2)      Use all the resources available to you.  Do you have an RESP?  Are there grants, scholarships or bursaries you can apply for?  Will your parents be contributing to your education or costs (or housing you in general)?  All these extras can add up to great savings later so explore all the potential benefits and sources of assistance.
3)      Build a post-grad plan.  The responsibilities don’t stop just because school’s out – don’t take one look at your statements and bury your head in the summer’s sand.  Know your loans, grace periods and payment due dates.  Keep in touch with your lenders if you move or your contact information changes.  Figure out a plan to pay down your debts (yes, it may take some time) and again, avoid relying on more credit.
4)      Contact a student financial assistance office, even if your payments are behind.  If your income is falling short of allowing you to make your student loan payments contact your provincial and federal student loan offices.  The government has repayment assistance options in place that may be able to provide relief options for you, like reducing your monthly payment or even forgiving loans in some cases.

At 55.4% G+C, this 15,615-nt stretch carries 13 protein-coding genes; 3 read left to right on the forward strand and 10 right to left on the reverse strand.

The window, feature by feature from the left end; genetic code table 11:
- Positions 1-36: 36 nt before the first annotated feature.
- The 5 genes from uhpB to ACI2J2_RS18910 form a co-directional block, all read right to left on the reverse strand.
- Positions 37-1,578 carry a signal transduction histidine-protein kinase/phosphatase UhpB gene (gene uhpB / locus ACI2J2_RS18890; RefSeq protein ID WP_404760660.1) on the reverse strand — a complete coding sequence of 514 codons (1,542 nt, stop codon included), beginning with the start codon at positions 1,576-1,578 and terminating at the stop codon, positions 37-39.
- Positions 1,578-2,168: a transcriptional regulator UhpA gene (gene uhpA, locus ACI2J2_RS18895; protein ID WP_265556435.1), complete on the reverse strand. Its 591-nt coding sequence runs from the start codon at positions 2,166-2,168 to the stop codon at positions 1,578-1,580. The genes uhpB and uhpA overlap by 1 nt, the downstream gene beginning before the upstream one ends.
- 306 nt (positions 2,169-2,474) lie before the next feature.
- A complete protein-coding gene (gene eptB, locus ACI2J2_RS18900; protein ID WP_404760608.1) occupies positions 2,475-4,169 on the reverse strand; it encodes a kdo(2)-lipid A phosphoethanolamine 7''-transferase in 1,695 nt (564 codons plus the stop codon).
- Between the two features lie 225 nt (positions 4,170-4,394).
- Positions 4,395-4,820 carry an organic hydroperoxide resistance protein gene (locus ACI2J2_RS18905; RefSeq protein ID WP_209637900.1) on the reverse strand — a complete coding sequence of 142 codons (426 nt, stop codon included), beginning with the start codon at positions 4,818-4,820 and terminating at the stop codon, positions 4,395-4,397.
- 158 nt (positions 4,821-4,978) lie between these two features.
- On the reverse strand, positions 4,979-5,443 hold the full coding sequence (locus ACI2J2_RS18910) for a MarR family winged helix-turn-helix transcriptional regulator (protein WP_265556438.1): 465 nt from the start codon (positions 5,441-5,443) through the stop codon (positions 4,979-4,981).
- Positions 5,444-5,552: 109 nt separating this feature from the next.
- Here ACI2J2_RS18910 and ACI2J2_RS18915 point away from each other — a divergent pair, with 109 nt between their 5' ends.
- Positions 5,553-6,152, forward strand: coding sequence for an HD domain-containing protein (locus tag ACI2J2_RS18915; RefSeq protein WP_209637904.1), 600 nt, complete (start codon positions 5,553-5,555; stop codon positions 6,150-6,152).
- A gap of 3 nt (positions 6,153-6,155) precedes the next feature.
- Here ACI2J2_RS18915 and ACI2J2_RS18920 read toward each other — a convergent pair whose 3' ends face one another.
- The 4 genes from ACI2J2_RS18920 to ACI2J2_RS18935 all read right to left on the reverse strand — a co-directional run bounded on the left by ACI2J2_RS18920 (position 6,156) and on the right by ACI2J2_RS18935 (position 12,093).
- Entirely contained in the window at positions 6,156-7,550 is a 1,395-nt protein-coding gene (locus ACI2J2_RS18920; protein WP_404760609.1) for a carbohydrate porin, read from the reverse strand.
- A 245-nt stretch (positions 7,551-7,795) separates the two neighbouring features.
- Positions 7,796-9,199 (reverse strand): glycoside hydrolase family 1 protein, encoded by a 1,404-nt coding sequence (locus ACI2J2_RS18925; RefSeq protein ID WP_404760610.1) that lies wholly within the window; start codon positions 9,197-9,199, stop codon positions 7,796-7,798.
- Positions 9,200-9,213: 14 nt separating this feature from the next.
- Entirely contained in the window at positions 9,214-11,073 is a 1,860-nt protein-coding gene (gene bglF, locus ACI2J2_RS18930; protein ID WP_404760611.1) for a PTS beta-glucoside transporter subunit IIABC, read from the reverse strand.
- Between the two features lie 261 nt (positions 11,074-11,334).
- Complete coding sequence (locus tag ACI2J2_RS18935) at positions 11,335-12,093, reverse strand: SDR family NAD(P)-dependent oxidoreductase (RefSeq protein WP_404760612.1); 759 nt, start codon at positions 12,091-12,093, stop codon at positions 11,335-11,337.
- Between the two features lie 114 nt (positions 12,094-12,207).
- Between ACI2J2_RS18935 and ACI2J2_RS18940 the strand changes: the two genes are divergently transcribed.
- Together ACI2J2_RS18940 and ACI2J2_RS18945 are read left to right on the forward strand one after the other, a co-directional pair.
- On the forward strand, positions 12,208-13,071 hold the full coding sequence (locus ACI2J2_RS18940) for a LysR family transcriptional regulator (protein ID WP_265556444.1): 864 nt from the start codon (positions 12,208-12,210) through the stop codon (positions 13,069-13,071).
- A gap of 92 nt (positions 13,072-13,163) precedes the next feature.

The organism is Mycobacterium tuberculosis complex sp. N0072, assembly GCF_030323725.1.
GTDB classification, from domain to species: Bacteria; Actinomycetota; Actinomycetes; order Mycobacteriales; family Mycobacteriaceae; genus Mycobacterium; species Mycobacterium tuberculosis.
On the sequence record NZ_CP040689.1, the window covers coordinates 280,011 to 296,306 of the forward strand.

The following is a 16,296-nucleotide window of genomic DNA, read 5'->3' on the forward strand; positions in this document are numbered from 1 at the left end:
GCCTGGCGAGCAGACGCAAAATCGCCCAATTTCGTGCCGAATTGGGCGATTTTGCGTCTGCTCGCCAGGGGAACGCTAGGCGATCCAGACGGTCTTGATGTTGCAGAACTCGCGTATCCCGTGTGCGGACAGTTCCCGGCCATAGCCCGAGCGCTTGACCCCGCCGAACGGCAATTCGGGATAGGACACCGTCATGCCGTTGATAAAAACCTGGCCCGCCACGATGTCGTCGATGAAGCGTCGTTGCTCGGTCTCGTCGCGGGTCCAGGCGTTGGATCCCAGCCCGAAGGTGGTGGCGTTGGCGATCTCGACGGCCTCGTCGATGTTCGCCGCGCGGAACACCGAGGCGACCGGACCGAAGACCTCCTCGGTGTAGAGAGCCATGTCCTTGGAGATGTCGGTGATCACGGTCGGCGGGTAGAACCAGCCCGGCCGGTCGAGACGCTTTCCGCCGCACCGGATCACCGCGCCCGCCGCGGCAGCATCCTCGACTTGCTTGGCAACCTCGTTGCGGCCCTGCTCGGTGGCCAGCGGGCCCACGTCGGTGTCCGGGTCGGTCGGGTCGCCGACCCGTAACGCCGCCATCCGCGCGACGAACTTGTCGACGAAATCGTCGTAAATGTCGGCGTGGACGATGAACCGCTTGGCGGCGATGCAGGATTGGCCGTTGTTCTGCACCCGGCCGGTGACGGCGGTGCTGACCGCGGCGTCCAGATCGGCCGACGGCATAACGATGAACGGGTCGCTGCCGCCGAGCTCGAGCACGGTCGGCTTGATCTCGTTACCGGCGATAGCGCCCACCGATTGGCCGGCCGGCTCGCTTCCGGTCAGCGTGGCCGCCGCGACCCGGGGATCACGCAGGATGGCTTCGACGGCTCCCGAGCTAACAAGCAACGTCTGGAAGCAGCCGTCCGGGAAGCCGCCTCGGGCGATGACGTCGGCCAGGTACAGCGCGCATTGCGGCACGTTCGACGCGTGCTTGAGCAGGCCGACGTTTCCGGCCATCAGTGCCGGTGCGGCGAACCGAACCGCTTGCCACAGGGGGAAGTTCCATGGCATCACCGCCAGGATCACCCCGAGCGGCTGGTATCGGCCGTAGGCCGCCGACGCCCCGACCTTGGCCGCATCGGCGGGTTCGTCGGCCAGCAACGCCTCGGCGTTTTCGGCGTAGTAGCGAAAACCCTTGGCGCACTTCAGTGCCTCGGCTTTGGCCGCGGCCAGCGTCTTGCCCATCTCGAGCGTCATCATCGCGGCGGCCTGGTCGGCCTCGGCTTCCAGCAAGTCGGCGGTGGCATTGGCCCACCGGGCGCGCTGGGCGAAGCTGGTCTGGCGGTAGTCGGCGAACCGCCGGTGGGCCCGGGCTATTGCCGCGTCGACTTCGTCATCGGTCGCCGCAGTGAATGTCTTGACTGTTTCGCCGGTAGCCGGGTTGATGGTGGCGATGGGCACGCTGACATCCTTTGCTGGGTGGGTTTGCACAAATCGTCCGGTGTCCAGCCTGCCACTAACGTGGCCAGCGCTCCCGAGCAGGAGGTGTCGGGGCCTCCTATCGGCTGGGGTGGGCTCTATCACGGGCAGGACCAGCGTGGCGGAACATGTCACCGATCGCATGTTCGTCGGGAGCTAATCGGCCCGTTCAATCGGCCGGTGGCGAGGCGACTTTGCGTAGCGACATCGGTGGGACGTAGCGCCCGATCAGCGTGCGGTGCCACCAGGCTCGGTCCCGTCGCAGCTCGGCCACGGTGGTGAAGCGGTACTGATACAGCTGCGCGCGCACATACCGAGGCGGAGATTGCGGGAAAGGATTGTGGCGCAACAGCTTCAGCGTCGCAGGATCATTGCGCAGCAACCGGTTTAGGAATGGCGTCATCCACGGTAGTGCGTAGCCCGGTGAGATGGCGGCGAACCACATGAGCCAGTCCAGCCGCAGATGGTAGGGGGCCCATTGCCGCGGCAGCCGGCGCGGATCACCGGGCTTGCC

5)      Meet with a proposal administrator.  If it’s been more than seven years since you were last a student and those debts are still hanging over your shoulder, contact a licensed proposal administrator and trustee in bankruptcy.  A consumer proposal (or bankruptcy) may be a suitable option for debt relief and a fresh financial start.  If your study-end date is more than five years old, a court may still order your student loans dischargeable under certain conditions.

Debt management strategies generally aren’t something you can find hitting the textbooks, so do yourself a favour and move to the head of the class by educating yourself on how to cope with your student debts.  Knowing is not owing!

For more information on your debt resolution options please contact us for a free, confidential consultation.


Bankruptcy VS Credit Counselling

Bankruptcy VS Credit Counselling

Click the above infographic to enlarge.

To arrange a free and confidential consultation to discuss your debt resolution options in one of our 11 lower mainland offices, please contact us.